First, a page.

OAG wants ‘vehicle owned’ or ‘leased’ clarified

Bench trial of ex-Labor secretary in misuse of govt vehicle case vacated

The Office of the Attorney General has filed a motion to clarify the Superior Court’s interpretation of the terms “vehicle owned” or “leased,” prompting the court to vacate the scheduled bench trial today, Wednesday, of former Labor Secretary Edith Eleanor DeLeon Guerrero, who is facing traffic charges for misuse of government vehicle.

Assistant attorney general Jonathan Robert Glass Jr. filed the motion for clarification on Monday.

Associate Judge Joseph N. Camacho vacated the bench trial scheduled for today and set the hearing on the motion for clarification on Aug. 3, 2017.

Last Oct. 1, 2016, DeLeon Guerrero was cited for driving an unmarked government vehicle and with tinted windows. DeLeon Guerrero has pleaded not guilty.

In the government’s motion for clarification, Glass said the Commonwealth came across a prior traffic case against former Education Commissioner Dr. Rita Aldan Sablan. In April 2016, Camacho acquitted Sablan of the same three charges filed against DeLeon Guerrero. The judge concluded that the car Sablan was driving was not a “government vehicle” because it was leased for 15 days, not the statutorily required 12 months.

The government appealed Sablan’s case but the CNMI Supreme Court dismissed it and sanctioned the Commonwealth because the appeal was deemed frivolous.

Glass said that in Sablan’s case, Camacho defined a vehicle owned or leased according to the definition found in 9CMC 1103(e). The government believes this is not the correct reading of the statutes, as it creates a loophole wherein a government entity can lease a vehicle for 364 days, have the government pay for all of it (gas, insurance, repairs, etc.), but then not qualify it as a “government vehicle” for purposes of enforcing the code, and thereby allow government employees to use this vehicle as a personal vehicle on the government’s dime, Glass said.

In addition, Glass said, because the CNMI government is run on a per year fiscal basis (where every department gets a budget that is only good for that year), a government entity would not be able to lease a vehicle for more than one year.

The prosecutor said the law defines a “‘government vehicle’ as a vehicle owned or leased by the Commonwealth or any of its branches or political subdivisions, including autonomous agencies, government corporations, boards, and commissions.”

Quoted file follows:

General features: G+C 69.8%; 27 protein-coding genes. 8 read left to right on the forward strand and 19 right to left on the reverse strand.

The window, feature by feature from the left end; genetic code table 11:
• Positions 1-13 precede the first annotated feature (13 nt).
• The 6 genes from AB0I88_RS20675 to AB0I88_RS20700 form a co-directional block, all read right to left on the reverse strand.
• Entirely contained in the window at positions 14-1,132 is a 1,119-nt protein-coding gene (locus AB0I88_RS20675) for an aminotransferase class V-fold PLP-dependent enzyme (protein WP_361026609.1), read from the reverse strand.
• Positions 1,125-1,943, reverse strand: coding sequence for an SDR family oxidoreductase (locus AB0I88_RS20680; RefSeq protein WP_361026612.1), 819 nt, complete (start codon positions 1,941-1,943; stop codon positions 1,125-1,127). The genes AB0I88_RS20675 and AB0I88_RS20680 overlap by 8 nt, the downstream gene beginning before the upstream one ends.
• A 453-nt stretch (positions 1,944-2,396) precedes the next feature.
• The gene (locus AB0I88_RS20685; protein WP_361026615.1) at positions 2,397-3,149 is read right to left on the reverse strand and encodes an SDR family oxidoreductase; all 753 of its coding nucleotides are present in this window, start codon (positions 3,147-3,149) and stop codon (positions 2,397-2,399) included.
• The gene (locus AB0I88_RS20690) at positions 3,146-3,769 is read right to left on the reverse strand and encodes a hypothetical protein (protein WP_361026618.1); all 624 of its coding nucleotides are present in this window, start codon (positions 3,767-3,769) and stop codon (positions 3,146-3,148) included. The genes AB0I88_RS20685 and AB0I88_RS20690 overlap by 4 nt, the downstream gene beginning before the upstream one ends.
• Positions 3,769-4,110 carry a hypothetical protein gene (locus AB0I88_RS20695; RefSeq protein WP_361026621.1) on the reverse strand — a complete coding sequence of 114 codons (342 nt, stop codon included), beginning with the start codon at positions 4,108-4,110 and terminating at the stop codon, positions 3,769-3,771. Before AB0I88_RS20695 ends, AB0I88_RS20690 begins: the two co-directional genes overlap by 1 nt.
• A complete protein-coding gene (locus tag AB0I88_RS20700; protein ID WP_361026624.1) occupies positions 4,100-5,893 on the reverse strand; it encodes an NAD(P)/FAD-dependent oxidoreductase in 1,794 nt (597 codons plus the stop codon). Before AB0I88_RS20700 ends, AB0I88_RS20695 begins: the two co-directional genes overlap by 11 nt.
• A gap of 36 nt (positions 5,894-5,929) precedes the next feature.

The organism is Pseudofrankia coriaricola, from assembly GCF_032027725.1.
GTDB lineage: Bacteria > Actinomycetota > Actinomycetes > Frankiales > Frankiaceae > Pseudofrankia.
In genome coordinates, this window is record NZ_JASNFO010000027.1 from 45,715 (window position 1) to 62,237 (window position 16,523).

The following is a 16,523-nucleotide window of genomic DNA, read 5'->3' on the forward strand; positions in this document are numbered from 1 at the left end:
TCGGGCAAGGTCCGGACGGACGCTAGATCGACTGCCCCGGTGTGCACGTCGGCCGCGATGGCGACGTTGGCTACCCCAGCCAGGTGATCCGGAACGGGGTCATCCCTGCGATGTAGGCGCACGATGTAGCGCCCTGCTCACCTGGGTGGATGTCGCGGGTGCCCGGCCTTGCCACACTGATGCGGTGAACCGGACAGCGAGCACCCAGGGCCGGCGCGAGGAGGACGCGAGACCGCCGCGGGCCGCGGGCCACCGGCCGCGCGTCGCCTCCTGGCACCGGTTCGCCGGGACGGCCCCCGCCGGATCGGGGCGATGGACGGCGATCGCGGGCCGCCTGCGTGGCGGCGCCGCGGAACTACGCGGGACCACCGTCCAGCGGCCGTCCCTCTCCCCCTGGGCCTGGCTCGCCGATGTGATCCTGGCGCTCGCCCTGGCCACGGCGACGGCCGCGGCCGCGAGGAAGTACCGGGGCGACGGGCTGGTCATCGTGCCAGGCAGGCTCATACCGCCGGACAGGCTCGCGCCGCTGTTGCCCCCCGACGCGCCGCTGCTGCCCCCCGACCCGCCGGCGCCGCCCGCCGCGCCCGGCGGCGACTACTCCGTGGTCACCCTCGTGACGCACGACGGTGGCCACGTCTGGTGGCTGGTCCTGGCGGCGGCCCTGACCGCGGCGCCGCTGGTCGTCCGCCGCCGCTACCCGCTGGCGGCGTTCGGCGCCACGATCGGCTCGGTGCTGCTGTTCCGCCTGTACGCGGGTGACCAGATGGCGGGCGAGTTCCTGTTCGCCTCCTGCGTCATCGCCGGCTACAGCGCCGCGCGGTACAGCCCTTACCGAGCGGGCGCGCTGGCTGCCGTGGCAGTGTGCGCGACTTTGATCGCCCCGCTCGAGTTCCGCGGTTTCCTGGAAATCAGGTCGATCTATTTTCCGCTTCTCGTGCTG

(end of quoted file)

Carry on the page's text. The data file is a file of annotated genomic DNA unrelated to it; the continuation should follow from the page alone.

This language is very clear in its meaning, he said.

Glass said if the government owns or leases a vehicle, then it is considered a “government vehicle.”

Glass said the problem arises is in how Camacho came to interpret “owned or leased.” While these words have plain meanings, Glass said that Camacho looked beyond the plain meaning, to the definition provided by a completely different title of the Commonwealth Code, which includes a small section about owners including government vehicles when leased for 12 months or more.

Glass said this definition of “owner” wasn’t meant to explain what constitutes a “government vehicle.”

He said the word being defined is “owner” in this section.

Glass said this definition is for when the government is considered an “owner” of a vehicle for the purposes of Title 9 laws.

Glass said the purposes of Title 9 and Title 1 are vastly different.

Title 1, he said, specifically deals with government, and section 7406 specifically deals with restriction upon government vehicles.

Title 9, he said, deals with vehicles in general, and sets the rules of the road.

Glass said due to Camacho’s interpretation of the statutes, it has created a system whereby the law has been rendered moot, as no government agency leases vehicles for more than 12 months, and it circumvents the plain meaning intended by the Legislature.

In an earlier interview, DeLeon Guerrero said she pleaded not guilty to the charges as it’s a rental car and not government property.

“It is ridiculous,” DeLeon Guerrero said, referring to the traffic charges.

Each of three charges is punishable by a fine of up to $500 and/or three days of imprisonment.

According to court documents, police officer Jesus Santos issued the traffic citation against DeLeon Guerrero last Oct. 16 at 3:39pm in the parking lot of the Happiness Chinese Restaurant in western Garapan.

DeLeon Guerrero was the driver of a red five-door Toyota car with license plate ACU-788. The car is registered to Marfega Trading Co. Inc.

Ferdie De La Torre | Reporter
Ferdie Ponce de la Torre is a senior reporter of Saipan Tribune. He has a bachelor’s degree in journalism and has covered all news beats in the CNMI. He is a recipient of the CNMI Supreme Court Justice Award. Contact him at ferdie_delatorre@Saipantribune.com

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